Vending Machine Payment Processor Exposed 5 Million Records Online
Secure Thoughts partnered with Security Expert Jeremiah Fowler to expose a massive database of over 5 million records of partial credit card numbers, among other sensitive financial information. Here are his findings:
On Thursday March, 11th I discovered a non-password protected database that contained partial credit card numbers, payment details, and internal logging records. Upon further investigation it appeared that the publicly accessible dataset contained logs that captured activity across the network. The misconfiguration exposed 5.2 million records to basically anyone with an internet connection. Logging records are an important part of data monitoring for any business or organization. However, they also collect and store event data that can lead to sensitive information being exposed.
The misconfigured IP address redirected to a logging subdomain of a company called Modularity. According to a press release from March 2020 the fintech company Nayax acquired Modularity. Nyax sells cashless, telemetry, management, monitoring and business intelligence products for the vending and unattended retail industries. Modularity develops hardware-agnostic payment middleware with advanced features and capabilities enabling a variety of payment types.
Details of the Exposure:
- Total Size: 2.11 GB / Total Docs: 5,227,407
- Exposed records that contain internal logging and credit card numbers.
- Paybridge Data including pathway to Amazon database, merchant ID numbers, other internal data that could potentially be exploited.
- The exposure shows where data is stored and serves as a blueprint of how the service operates from the backend.
- Remote IP addresses and ports of the connected devices that accessed the network for what appeared to be merchant processing of payments.
- Middleware or build information that could allow for a secondary path for malware. Middleware is the bridge between other software or applications.
- IP addresses, Ports, Pathways, and storage info that cyber criminals could exploit to access deeper into the network.
The 2 indices were titled Graylog_0 and Graylog_1 and there was also evidence of a ransomware notice inside the database named “Read Me” that demanded Bitcoin or the records would be destroyed. Graylog is a centralized log management application that captures, stores, and enables real-time analysis of large amounts of data. Graylog can also be configured with rules to identify a wide range of security related issues or network intrusions.
I ran several search queries that identified keywords such as Visa, Mastercard, Amex, payment, and others that all yielded results. During the validation process I reviewed a large sampling of the 5.2 million records. We do not download or extract records and this would have been a very time consuming process to manually review each document. This would have slowed down the disclosure process when time is important. As a Security Researcher my goal is data protection and in this incident it was a race against the clock to notify the data owners before the records could be exploited or wiped out by ransomware.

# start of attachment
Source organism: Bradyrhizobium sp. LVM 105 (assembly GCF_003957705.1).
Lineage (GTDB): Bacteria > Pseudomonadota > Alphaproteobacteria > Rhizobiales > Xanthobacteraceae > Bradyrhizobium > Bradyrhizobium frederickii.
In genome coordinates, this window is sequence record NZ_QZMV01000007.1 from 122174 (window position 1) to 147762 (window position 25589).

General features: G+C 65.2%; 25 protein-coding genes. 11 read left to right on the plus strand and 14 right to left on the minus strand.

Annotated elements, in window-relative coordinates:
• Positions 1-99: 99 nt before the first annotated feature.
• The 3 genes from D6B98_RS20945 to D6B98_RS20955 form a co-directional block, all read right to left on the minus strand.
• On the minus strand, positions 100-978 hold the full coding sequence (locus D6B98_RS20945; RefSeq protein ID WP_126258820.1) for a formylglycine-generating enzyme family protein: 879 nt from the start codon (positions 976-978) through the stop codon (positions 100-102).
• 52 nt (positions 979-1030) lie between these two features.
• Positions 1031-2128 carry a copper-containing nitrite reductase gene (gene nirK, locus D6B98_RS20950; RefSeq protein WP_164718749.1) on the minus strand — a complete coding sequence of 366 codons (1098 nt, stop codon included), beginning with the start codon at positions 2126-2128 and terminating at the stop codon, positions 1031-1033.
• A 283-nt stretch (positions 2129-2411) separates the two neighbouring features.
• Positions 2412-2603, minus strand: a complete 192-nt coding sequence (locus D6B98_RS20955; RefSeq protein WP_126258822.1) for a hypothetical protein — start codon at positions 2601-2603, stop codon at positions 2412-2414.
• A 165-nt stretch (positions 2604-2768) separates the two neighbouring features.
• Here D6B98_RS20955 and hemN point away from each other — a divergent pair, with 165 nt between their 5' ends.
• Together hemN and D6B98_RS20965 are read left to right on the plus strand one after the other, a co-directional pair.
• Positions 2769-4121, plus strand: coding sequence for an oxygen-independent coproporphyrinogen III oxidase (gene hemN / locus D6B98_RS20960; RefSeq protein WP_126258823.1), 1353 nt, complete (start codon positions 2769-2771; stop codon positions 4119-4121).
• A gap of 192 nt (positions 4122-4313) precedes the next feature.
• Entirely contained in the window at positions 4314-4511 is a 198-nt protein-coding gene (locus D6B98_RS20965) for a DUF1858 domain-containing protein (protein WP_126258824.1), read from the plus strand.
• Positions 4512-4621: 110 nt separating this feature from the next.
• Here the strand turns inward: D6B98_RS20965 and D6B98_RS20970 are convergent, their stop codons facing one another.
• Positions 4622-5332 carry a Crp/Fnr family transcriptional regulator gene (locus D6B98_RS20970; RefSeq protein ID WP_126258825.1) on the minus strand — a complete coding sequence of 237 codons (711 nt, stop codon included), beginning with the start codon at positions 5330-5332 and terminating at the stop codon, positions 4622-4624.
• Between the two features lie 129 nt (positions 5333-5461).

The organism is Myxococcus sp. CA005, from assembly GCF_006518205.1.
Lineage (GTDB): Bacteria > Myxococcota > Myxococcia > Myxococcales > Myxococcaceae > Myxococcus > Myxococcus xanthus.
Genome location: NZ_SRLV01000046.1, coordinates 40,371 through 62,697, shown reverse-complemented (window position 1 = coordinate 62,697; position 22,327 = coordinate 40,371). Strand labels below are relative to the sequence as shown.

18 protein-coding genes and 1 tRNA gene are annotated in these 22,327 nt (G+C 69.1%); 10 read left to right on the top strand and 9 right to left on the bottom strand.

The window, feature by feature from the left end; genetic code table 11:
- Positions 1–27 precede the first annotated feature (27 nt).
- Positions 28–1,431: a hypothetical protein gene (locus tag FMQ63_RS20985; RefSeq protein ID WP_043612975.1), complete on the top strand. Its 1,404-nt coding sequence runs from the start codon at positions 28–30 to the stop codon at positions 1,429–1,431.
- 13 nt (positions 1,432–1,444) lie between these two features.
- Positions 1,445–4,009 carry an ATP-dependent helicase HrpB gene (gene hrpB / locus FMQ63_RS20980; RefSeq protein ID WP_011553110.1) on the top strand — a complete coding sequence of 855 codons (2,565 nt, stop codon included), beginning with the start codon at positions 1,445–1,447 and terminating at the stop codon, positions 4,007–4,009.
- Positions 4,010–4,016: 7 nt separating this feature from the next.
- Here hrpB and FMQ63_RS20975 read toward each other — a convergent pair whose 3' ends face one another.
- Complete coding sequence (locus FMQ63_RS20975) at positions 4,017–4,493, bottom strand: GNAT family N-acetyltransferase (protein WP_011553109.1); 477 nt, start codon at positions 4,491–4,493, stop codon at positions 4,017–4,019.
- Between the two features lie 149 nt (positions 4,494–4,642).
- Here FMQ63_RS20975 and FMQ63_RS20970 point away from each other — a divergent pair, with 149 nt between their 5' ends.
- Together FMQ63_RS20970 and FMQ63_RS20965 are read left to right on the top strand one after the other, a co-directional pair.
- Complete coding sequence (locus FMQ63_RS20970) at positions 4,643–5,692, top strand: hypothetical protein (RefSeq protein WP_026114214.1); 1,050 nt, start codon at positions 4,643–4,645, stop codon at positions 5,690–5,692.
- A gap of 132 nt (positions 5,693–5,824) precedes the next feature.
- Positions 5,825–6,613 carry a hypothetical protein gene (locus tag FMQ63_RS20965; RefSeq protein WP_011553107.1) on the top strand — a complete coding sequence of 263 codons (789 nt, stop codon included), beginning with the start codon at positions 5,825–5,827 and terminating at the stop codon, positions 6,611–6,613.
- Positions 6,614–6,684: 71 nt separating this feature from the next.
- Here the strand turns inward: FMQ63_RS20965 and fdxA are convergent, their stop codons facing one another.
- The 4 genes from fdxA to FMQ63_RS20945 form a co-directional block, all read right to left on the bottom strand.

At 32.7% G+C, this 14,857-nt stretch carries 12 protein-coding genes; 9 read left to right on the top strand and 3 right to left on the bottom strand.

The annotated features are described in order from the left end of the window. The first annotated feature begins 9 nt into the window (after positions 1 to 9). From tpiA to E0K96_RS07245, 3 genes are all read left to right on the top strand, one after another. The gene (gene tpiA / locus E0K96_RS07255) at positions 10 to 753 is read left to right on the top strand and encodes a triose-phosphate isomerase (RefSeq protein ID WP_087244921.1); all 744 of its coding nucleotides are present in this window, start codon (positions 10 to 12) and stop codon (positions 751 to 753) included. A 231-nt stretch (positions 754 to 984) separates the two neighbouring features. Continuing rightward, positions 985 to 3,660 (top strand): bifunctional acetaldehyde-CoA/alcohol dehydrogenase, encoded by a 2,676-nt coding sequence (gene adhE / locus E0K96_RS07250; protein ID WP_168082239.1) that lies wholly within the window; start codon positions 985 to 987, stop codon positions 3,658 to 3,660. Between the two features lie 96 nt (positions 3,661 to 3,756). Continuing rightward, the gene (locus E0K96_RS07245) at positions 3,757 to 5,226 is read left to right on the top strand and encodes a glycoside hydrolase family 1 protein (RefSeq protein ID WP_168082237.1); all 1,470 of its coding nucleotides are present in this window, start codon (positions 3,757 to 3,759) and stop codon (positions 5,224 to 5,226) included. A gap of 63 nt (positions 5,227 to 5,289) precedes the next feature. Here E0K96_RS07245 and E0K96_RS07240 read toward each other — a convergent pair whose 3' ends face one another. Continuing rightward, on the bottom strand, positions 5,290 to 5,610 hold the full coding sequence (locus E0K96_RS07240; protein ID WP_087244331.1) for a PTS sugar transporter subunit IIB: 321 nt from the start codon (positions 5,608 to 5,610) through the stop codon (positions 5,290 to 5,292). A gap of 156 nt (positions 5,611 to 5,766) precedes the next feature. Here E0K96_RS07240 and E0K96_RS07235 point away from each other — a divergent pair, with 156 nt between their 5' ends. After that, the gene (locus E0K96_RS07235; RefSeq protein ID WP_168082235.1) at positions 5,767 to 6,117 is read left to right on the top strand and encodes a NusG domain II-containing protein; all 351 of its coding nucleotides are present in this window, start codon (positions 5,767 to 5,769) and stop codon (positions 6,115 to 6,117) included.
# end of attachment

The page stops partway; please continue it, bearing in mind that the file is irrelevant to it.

Once I noticed that the dataset contained what appeared to be payment and credit card related information, I immediately contacted several individuals at Nyax and Modularity. The database was restricted to public access shortly after my notice. It is unclear what impact this exposure may have had on users or merchants. It is also unknown how long the data was exposed and who else may have had access to the logging records. No one replied to my responsible disclosure notice or a follow up request on March 24th.
Modularity is now a subsidiary of the global financial technology company Nayax and provides merchant financial services to a variety of retailers. Nayax serves customers across 65 countries, supports more than 350,000 points of sale worldwide and partners with over 70 global financial institutions. Nayax is also a licensed payment institution. Nayax processes payments for a wide range of devices such as drink vending machines, laundromats, public transport, car wash, paid restrooms, massage chairs, electric vehicle charging stations, photo booths, amusement machines, games and rides, and other unattended machines or services.
The Risk of a Log Exposure
Many people make the mistake of assuming that logging and monitoring records are harmless or low value targets. This is a huge mistake because these records can contain information about critical security flaws, failed or successful logins, details about the middleware used inside the network, data storage locations, and much more. Each small detail spread across millions of records can provide puzzle pieces to create a complete picture of the internal network or other sensitive information.
Security monitoring, alerting and reporting are a vital part of what logs do. These can often be million upon millions of records that include false alerts or common mind numbing actions. This data is useless without an application to parse those log files and create alerts, identify network intrusions or malware attacks.
Logging and monitoring records should have strict permissions concerning which users can access the directories, and the permissions of files within the directories. Obviously no organization wants to expose internal records online and the best way to protect this data is to ensure patch management, correct firewall configuration, user permissions, and use encryption if possible. If the records are encrypted this greatly reduces the chances of even the most sensitive data being exploited.
I would advise any company who collects and stores potentially sensitive information to regularly review their monitoring and logging processes. These records are sometimes kept separately from the core infrastructure and should also be included in penetration testing or other security measures.